Coconut crabs are regarded as one of the most terrestrial-adapted crustaceans. Many aspects their life and anatomy are oriented towards living on land. Coconut crabs live alone in burrows and rock crevices, depending on the local terrain. In areas with large numbers of coconut crabs, some may come out during the day, perhaps to gain an advantage in the search for food. Other times, they emerge if it is moist or raining, since these conditions allow them to breathe more easily. Sometimes they live far from the sea and return to the sea only to release their eggs. On Christmas Island, many coconut crabs can be found six kilometers (3½ mlesi) from the sea.
Coconut crabs dig their own burrows in sand or loose soil. During the day, they usually stay hidden to reduce water loss from heat. The coconut crabs' burrows contain very fine yet strong fibres of the coconut husk which the animal uses as bedding. While resting in its burrow, the coconut crab closes the entrances with one of its claws to create the moist microclimate within the burrow, which is necessary for the functioning of its breathing organs.
Although the crabs are associated with coconuts, coconuts are not a significant part of its diet. Coconut crabs have been filmed filmed climbing coconut and pandanus trees but there has never been any footage of them picking coconut fruit. Climbing is viewed more as escape route from danger than a means of collecting food. They often descend from the trees by falling, and can survive a fall of at least 4.5 meters (15 feet) unhurt.
Coconut Feeding and Predators
Adult coconut crabs feed primarily on fleshy fruits, nuts, seeds, and the pith of fallen trees, but they eat carrion and other organic matter if it is available. Anything left unattended on the ground is a potential source of food. Their habit of investigating such things and carrying them away earned them their alternative name "robber crab". Adults face few predators except maybe by large sea birds and humans but juveniles are vulnerable to attacks from such birds and cannibalism by bigger, older crabs. [Source: Wikipedia]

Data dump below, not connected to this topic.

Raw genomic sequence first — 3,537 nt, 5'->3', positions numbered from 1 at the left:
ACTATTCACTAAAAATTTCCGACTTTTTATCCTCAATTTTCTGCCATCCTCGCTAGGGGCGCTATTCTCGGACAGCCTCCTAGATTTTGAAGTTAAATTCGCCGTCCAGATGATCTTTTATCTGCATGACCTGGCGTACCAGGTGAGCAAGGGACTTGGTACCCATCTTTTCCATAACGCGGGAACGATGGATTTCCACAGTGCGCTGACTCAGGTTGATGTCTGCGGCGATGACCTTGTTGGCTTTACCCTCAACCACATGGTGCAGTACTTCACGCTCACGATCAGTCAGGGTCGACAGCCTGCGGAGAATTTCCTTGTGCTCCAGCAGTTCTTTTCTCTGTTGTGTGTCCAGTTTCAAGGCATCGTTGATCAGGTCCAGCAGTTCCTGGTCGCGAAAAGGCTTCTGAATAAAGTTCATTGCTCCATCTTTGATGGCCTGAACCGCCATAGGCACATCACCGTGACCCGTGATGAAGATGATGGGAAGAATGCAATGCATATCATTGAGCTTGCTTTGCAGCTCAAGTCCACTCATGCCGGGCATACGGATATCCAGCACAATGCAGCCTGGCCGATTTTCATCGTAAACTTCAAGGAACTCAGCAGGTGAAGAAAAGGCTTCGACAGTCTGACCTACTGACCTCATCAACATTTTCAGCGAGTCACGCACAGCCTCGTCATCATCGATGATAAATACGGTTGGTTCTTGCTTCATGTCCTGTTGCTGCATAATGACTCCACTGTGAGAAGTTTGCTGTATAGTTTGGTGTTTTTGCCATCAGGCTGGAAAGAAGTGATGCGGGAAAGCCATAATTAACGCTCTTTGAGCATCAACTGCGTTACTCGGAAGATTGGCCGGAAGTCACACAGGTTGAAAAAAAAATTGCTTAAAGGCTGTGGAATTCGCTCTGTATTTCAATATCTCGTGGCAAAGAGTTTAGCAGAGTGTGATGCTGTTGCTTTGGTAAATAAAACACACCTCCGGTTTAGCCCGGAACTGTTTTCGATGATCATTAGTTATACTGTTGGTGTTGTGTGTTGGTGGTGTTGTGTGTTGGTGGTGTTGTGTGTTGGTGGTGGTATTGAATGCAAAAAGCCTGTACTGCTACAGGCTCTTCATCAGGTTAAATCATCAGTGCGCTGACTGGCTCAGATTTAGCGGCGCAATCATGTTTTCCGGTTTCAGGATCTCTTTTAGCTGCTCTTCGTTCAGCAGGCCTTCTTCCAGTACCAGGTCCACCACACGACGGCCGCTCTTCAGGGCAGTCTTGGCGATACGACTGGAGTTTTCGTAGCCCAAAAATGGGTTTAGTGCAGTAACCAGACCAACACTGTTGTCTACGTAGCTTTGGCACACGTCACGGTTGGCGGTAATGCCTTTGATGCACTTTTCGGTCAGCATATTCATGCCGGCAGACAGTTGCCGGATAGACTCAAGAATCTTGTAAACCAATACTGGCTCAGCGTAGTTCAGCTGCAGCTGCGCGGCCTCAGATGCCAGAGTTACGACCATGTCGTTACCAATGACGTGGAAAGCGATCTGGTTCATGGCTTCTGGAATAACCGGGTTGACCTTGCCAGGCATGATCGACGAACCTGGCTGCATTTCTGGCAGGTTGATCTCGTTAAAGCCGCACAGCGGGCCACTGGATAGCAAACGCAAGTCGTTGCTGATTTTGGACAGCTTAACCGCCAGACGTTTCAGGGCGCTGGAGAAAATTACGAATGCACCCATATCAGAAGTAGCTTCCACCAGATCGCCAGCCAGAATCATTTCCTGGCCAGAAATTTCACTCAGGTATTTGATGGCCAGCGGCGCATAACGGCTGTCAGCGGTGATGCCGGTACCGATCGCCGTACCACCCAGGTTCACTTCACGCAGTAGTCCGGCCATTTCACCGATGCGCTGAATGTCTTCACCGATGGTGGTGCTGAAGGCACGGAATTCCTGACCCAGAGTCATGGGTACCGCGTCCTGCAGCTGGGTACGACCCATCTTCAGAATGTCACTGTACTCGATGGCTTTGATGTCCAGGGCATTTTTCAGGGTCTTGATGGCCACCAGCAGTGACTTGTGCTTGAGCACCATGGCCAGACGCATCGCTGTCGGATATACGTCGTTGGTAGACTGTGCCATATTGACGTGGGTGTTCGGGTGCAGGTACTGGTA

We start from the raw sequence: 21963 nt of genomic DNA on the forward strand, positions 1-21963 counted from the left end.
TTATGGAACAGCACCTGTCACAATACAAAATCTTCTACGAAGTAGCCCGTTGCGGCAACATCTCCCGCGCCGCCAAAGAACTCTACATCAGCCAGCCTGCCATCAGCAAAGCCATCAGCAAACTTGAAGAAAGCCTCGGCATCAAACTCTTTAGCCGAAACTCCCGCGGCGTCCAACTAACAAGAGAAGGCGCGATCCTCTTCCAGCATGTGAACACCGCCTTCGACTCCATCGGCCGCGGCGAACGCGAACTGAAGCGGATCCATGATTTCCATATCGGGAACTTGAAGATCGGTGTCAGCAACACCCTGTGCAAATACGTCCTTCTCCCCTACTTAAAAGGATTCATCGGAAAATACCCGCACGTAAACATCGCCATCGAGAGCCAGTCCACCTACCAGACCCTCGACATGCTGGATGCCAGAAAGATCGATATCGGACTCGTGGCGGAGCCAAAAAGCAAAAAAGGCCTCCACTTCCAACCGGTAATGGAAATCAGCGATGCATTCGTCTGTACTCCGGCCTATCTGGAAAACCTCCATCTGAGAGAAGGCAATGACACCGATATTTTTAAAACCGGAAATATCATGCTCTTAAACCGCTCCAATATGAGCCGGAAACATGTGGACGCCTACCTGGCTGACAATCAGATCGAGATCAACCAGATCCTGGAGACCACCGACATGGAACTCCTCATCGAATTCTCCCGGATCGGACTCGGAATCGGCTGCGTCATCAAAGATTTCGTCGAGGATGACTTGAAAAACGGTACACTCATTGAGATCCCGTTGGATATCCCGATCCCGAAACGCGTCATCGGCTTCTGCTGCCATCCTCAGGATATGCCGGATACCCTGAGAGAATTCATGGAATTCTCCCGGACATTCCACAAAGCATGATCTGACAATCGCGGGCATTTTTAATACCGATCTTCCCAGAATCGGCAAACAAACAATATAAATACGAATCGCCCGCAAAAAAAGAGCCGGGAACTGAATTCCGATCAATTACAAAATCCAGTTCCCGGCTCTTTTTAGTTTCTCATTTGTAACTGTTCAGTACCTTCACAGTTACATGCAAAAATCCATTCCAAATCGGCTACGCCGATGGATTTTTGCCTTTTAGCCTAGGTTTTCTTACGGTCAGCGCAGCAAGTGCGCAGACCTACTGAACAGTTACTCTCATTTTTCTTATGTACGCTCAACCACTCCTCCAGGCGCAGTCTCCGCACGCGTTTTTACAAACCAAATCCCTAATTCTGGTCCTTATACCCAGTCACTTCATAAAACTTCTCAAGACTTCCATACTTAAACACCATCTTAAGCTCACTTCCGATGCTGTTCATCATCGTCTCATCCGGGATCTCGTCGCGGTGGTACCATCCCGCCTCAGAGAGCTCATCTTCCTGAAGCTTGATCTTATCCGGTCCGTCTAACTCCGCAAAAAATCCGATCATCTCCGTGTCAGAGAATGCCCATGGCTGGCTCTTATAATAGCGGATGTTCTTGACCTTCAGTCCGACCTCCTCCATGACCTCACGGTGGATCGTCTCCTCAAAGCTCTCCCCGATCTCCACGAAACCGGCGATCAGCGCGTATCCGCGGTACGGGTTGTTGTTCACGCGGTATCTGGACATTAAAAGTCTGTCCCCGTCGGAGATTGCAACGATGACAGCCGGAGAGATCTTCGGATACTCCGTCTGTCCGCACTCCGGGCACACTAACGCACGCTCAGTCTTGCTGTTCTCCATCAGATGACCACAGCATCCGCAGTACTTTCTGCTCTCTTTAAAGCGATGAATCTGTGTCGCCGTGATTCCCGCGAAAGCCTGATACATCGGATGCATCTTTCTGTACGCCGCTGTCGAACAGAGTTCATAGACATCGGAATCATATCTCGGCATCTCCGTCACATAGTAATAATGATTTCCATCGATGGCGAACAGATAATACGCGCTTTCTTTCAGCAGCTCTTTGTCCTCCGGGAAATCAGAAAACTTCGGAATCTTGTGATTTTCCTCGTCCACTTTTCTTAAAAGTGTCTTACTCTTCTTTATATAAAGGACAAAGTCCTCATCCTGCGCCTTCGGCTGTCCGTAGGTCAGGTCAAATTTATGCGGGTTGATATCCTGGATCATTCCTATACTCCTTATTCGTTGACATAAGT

The diet of coconut crabs consists primarily of 1) the fleshy fruits Ochrosia ackeringae, Arenga listeri, Pandanus elatus, and P. christmatensis; 2) the nut Aleurites moluccanus; 3) the drupe Cocos nucifera; 4) the seedAnnona reticulata; and 5) the pith of fallen trees. They have also been observed eating tortoise hatchlings and dead animals and preying upon crabs and scavenging the carcasses of dead coconut crabs. During a tagging experiment, one coconut crab was observed killing and eating a Polynesian rat. In 2016, on the Chagos Archipelagom a large coconut crab was observed climbing a tree to disable and consume a red-footed booby.
The coconut crab can take a coconut on the ground, take off the husk with its claws and take the a husk nut with its claws and climb up a tree 10 meters (33 feet) high and drop the husk nut, to break it open and access the coconut flesh inside. Coconut crabs cut holes into coconuts with their strong claws and eat the contents, but this can take several days.
In 1877 Thomas Hale Streets raised doubts about the crab’s ability to climb trees to get at coconuts. In the 1980s, Holger Rumpf confirm Streets' suspicions are meticulously described how coconut crabs open coconuts in the wild. When the coconut is still covered with husk, the crab use its claws to rip off strips, always starting from the side with the three germination pores — the group of three small circles found on the outside of the coconut. Once the pores are visible, the coconut crab bangs its claws on one of them until it breaks. Afterwards, it turns around and uses the smaller pincers on its other legs to pull out the white flesh of the coconut. Using their strong claws, larger individuals can even break the hard coconut into smaller pieces for easier consumption.
Coconut Crab Reproduction
Coconut crabs spend their youth in the sea and move onto land when they mature. Mating occurs on dry land, but the females return to the edge of the sea to release their fertilized eggs, and then retreat back up the beach. For a long time there was some debate as to whether the creatures brooded their eggs on land or at sea. The dispute was settled in 2009 when a Japanese photographer took a picture of a female guarding her red-colored eggs in a cave in Okinawa.
Coconut crabs mate frequently and quickly on dry land from May to September, especially between early June and late August. Males have spermatophores (male reproductive structures that package sperm cells) and use them deposit a mass of sperm cells on the abdomens of the females. The females’ oviducts opens at the base of the third pereiopods, and fertilisation is thought to occur on the external surface of the abdomen, as the eggs pass through the spermatophore mass. The extrusion of eggs occurs on land in crevices or burrows near the shore. The female lays her eggs shortly after mating and glues them to the underside of her abdomen, carrying the fertilised eggs underneath her body for a few months. At the time of hatching, the female coconut crab migrates to the seashore and releases the larvae into the ocean.[Source: Wikipedia]